Over the past few months, BikeRadar have been testing the Race EXP Air from German backpack experts, Deuter. With expandable storage, lightweight construction and a heavily ventilated design, the Race EXP Air is a very good backpack, but not perfect.
What makes this pack special is the ventilation that greets all contact points of the body. Deuter make use of an internal frame and a trampoline-like backing that keeps the pack’s contents off your back. Add the ventilated shoulder and waist straps, and this pack never felt like it was retaining body heat.
The waist strap starts wide to provide great stability on the hips. This, combined with the pack’s conforming mesh backing, helps the Race EXP Air remain as stable on rough and technical terrain as it does on sprints between traffic lights.
The ‘EXP’ in the name stands for Expandable and this is achieved with a zipper that provides an additional three litres of storage over the standard 12L capacity. If that’s still not enough, there’s a stash-away mesh helmet holder that attaches to the outside of the pack.
Deuter race exp air – it features a small organised compartment and a larger, expandable one: deuter race exp air – it features a small organised compartment and a larger, expandable one David Rome/Future Publishing
The Deuter Race EXP Air pack
That said, the internal frame construction limits the effective storage space. Because of the curved nature of the frame, carrying a laptop will prove difficult. On the other hand, the frame ensures that whatever you put in the bag, the feeling of the pack against your back will remain consistent. Even when we deliberately overloaded the pack, it was still comfortable to wear, something we can’t say for other brands. Doing this with other packs would result in things poking into our spine.
Sadly, what you carry can have a huge impact on how the pack behaves. With the rigid internal frame and no ability to compress the internal space, we found certain items would bounce around inside the pack if it wasn’t full. For example, when we carried a camera and nothing else, we could feel the camera move with every standing pedal stroke. Putting a jacket in with the camera fixed this issue, and the pack then felt completely stable again.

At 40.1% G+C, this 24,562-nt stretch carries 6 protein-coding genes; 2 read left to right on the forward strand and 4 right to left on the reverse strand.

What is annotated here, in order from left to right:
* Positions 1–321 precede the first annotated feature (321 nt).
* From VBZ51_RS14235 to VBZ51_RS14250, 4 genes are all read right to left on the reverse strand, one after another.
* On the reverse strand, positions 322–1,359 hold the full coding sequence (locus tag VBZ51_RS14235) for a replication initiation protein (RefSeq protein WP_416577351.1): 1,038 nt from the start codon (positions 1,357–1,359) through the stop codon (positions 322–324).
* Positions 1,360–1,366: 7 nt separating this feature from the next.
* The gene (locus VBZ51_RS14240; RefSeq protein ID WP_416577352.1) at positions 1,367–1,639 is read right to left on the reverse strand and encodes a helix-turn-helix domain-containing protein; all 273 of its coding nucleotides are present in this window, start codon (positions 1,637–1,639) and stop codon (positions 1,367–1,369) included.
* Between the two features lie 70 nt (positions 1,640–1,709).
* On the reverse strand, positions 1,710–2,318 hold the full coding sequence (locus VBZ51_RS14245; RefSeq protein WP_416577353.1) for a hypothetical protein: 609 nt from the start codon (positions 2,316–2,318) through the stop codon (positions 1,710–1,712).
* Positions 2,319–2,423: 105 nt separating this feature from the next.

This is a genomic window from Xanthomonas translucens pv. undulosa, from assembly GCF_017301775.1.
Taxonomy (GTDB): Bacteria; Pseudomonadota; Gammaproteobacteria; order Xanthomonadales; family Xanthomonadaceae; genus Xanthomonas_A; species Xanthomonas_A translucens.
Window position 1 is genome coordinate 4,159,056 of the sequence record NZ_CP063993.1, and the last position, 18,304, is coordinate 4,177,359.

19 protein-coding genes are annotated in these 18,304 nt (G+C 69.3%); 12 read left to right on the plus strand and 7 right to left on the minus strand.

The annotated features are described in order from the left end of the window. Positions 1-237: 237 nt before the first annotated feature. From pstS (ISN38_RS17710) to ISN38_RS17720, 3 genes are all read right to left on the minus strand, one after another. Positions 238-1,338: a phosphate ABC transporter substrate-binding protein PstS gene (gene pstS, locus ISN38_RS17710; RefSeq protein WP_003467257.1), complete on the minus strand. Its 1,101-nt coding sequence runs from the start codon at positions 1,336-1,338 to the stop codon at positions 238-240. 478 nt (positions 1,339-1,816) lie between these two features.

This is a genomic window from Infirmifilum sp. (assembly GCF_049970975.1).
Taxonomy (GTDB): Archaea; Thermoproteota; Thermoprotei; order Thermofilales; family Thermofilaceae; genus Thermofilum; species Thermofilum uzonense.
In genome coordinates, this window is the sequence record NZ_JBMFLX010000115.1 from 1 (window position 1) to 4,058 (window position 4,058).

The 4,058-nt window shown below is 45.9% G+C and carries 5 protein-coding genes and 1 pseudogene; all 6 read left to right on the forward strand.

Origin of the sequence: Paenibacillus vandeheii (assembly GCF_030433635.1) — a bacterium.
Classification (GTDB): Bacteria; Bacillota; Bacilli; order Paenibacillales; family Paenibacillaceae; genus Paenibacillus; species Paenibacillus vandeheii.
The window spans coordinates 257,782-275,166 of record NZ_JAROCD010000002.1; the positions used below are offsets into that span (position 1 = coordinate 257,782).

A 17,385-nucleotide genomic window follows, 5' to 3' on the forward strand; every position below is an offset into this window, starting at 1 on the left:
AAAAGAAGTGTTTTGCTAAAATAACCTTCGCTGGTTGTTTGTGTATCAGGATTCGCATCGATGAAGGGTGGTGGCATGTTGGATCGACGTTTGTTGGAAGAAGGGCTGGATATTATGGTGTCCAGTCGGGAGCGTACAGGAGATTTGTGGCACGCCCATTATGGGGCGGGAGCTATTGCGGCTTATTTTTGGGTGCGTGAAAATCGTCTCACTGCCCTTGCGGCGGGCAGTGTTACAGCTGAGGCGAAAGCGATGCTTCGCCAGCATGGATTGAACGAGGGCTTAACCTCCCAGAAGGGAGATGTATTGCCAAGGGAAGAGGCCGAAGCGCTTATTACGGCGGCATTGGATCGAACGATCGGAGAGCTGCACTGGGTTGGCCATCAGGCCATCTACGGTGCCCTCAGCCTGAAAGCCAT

There’s plenty of space for carrying water, with side bottle pockets and an internal sleeve for a hydration bladder. The Race EXP Air doesn’t come with a bladder; Deuter sell these separately so you can pick the required capacity. With hose loops on each shoulder strap and a velcro hang tab in the pack, any quality hydration bladder should fit.
Deuter race exp air – the front pocket features internal organisation including a zippered valuables pocket: deuter race exp air – the front pocket features internal organisation including a zippered valuables pocket David Rome/Future Publishing
The front pocket of the Deuter Race EXP Air features a small divider
In an effort to keep the pack’s weight down to a respectable 940g (870g claimed), there is less internal organisation than in other packs. The front pocket has a small divider for essential items, but the main compartment has none. This didn’t bother us much, but if you like to carry lots of small items, you may find this a nuisance.
The Race EXP Air is built with rip-stop material, which we found to be durable and tough. After a couple months of overloading it, it looks good enough to put back on the shop shelf. This material repels light rain, but there’s a fluoro rain cover included for heavier downpours, which is stored in a separate pocket at the base of the pack.
Our ‘spring-anthracite’ colour was certainly eye-catching, and the pack’s offered in two subtler colours too. If you want a commuting pack to carry a laptop in, this isn’t it. But for carrying a change of clothes, hitting the trails for the day or even a marathon race through unknown conditions, the Race EXP Air is a solid choice that will last for years.